a basket ball player. Has played in nearly every game during the sea-
son. We are sorry to lose her.
N1-"F--'TP75 5855259 5 A 5 M
Class Basket Ball
SCHEDULE OF CLASS GAMES
Seniors 10 Juniors 7
Seniors 40 Sophomores 0
Seniors 44 Freshmen 4
Juniors 28 Sophomores 0
Juniors 50 Freshmen 2
Freshmen 15 Sophomores 6
SEASON,S SCHEDULE .
Alumni 4 S. L. H. S. 9
Alta 7 S. L. H. S. 13
Newell 4 S. L. H. S. 39
Alta 11 S. L. H. S. 20
Rockwell 1 S. L. H. S. 40
Newell 6 S. L. H. S. 16
LINN GROVE TOURNAMENT
Bradgate 14 S. L. H. S. 25
Sioux Rapids 13 S. L. H. S. 19
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Herbert Lewis Fra Samuels Kathryn Parkhill
This year Storm Lake can boast of having one of the best debating
teams in its history. Through the work of Superintendent Cocking, to
whom enough credit cannot be given, the team worked long and hard
with untiring efforts. P
They started out an inexperienced team and won their way up to the
fifth round in the state contest.
The question debated this year was: "Resolved, That Congress
Should Enact Legislation Providing for Universal Compulsory Military
Training for All Able-Bodied Men Under Twenty-one Years of Age."
The first debate was held with Sac City January 16th, Storm Lake
debating the affirmative side of the question and defeating them 2 to 1.
Wi't1l the same side of the question they met the Pomeroy 'team J anu-
ary 28th and defeated them 2 to 1.
In the third debate the team was compelled to take the negative side
S15 the question and defeated the Fonda team, whom they met February
The team again changed to the affirmative side of the question and
February 27th defeated the Alton team 3 to 0.
Witli the same side of the question they met the Ireton team March
12th in the fifth round and were defeated by a very close decision. The
judges in this contest stated that it was the best debate they had wit-
nessed. The contest was very exeiting and at the close it was hard for
the judges to decide who were the winners. Much interest has been
aroused in Storm Lake bv the efforts ol' the team this year and it is hoped
that a greater interest will be shown in the future.
The high school is to take part in a triangular debate with Le Mars
and Cherokee April 30th. The question to be debated will be: "Re-
solved, That the League ot' Nations Should Be Adopted Wi'tl1ot1't Lodge
Reservations." Affirmative team: Ida Gustafson, Catherine Sehaller,
Walter Thornton. Negative: Astrid Holmgren, Evelyn Jenkins. Gordon
Beatty. Alternate for affirmative, Dagmar Nelson, and negative, Har-
GRETTA GILLILAND Oratorical
Won tirst place in her class in the home contest.
GLADYS .BETHARDS Dramatic
VVon iirst place in her class and first over all in the home contest.
She was our 1fC1J1'CS011'tZl'llVG to the sub-district contest at Sac City and
won fourth place.
LOIS HOYT Humorous
YVOI1 first place in her class in the home contest.
. -f ff' Af 'E
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January 28th and 29th
The European Wa1','. . . ........... . . . .
"The Swan Song" ........................
chlllll Finds His Lost Childhoodn ....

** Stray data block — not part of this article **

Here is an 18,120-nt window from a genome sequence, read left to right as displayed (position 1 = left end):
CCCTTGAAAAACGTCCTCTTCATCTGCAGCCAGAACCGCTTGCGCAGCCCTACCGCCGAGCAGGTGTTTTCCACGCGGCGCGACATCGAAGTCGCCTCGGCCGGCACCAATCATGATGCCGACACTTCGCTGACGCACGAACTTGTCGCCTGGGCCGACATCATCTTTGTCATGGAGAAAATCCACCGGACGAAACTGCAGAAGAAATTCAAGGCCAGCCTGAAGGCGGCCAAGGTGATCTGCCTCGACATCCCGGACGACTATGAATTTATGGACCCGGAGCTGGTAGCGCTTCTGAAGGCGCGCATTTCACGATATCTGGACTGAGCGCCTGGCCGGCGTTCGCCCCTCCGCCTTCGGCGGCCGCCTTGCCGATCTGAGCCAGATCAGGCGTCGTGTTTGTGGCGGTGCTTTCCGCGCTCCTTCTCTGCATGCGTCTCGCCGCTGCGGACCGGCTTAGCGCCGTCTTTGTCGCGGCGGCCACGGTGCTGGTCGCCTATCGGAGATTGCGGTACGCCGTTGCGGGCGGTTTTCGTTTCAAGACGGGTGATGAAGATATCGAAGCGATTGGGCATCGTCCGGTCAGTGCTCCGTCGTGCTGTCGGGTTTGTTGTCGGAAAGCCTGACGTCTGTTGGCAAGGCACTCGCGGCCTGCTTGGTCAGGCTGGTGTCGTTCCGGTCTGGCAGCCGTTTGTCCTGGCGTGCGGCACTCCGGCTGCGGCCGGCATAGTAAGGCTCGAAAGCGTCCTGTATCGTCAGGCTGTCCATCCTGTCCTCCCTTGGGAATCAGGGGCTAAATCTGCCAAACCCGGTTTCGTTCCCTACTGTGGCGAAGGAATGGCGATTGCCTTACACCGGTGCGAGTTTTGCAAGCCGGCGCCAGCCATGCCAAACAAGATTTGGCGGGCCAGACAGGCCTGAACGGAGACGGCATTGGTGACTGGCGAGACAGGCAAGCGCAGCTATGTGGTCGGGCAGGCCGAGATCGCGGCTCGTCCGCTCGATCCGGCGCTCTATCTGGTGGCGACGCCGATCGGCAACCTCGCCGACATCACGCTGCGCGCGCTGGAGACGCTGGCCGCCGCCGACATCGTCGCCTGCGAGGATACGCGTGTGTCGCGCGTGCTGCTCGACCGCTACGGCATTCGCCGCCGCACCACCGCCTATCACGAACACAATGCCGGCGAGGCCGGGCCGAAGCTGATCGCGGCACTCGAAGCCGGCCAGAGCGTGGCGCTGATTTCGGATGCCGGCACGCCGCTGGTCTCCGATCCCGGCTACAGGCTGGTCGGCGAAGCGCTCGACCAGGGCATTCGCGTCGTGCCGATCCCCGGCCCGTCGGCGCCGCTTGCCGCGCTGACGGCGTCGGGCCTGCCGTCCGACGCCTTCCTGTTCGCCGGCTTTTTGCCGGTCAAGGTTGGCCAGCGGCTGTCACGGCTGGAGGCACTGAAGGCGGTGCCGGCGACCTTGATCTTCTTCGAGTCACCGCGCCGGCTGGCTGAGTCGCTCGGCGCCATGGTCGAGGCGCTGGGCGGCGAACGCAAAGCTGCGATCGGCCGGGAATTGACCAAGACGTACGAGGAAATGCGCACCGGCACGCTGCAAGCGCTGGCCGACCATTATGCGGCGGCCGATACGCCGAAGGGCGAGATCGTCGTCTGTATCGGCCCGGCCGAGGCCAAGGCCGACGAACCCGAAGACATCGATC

"Arena Scene from Quo V adisu. . .
"Helene Thamrc" ............
g'Cigarette's Ride and Death". . . , .
"Ramsey Mil11olland's Debate" ....... .
"A Quiet Afternoonv ...........
"Milly Amos' Hym n" ......................
"At Home to His Friends from Seventeen". . .
" 'Jane' from Seventeen" ................
'The De1nonstrato1"' ......
'6Ann of Green Gables" ...............
"Miss Dorothy Entertains the Minister". .
Jessikiah Brown's Courtship" ..................
. . . . .Gretta Gilliland
. . . .Catherine Schaller
. . . ...Edna Petty
. . . .Ruth Banghart
. . . .Gladys Bethards
. . . . . . .Ruth Edson
. . . . . . . .Eda Williiils
. . . . . .Carrol Rae
. . .Doris Thomson
. . . .Ruth Gabriel
. . .Laura Hoke
. . .. ...Ann Aitken
A . .Genevieve Hoxscy
. . . . .Muriel Wlieeler
. . . .LaVerne Robbins
In this contest the judge, Miss Brown, of Morningside College,
awarded first place in the oratorical class to Gretta Gilliland, second to
Catherine Schallerg in the dramatic class, first to Gladys Bethards, sec-
ond to Ruth Banghartg in the humorous class, first to Lois Hoyt. second
to Doris Thomson. In the fin al ranking of the winners, Gladys Bethards
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Top Row-Herbert Lewis, Elmer Zemke, Clarence Nitzke, Harold Banghart, Theo-
Second Row-Carroll Rae, Evrou Karges, Leon Rutledge, David Scofield, Edward
Karges, Gordon Beatty. .
Bottom Row-Harry Van Cleve, Loren Geisinger, Herman Angler, Lloyd Kaufman,
The I-Ii-Y for 1920
The Storm Lake I-Ii-Y was organized in the .fall of 1915. The group
has made a decided influence upon our high school boys and has always
made a stand for clean spirit, mind and body. The program through-
out the year has been very interesting and many representative business
lnen ol' the town have been called ill who have given very helpful talks
to the boys in the club. '
During the past year tive delegates from the Hi-Y represented this
school al the Y. M. C. A. Cont'erence at Cedar Rapids. From the reports
gathered each delegate received a IIGXV idea of fellowship. 1
Every boy in high school should be a member of this club.
President ...... . . .' .......... .... E vron Karges
Vice president .... ..... D avid Scofield
Secretary ...... ..... C arrol Rae
Treasurer .... . . .Herbert Lewis
Today is oursg what do we fear?
Today is oursg we have it here.
Le,t's treat it kindly, that it may
Wisli, at least, with us to stay.
Let's banish business, banish sorrowg
To the gods belong l011101'1'0XV.
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Patriot Literary Society Officers
P1 esldent ...,............................................. Calhei llll, P 11kh1ll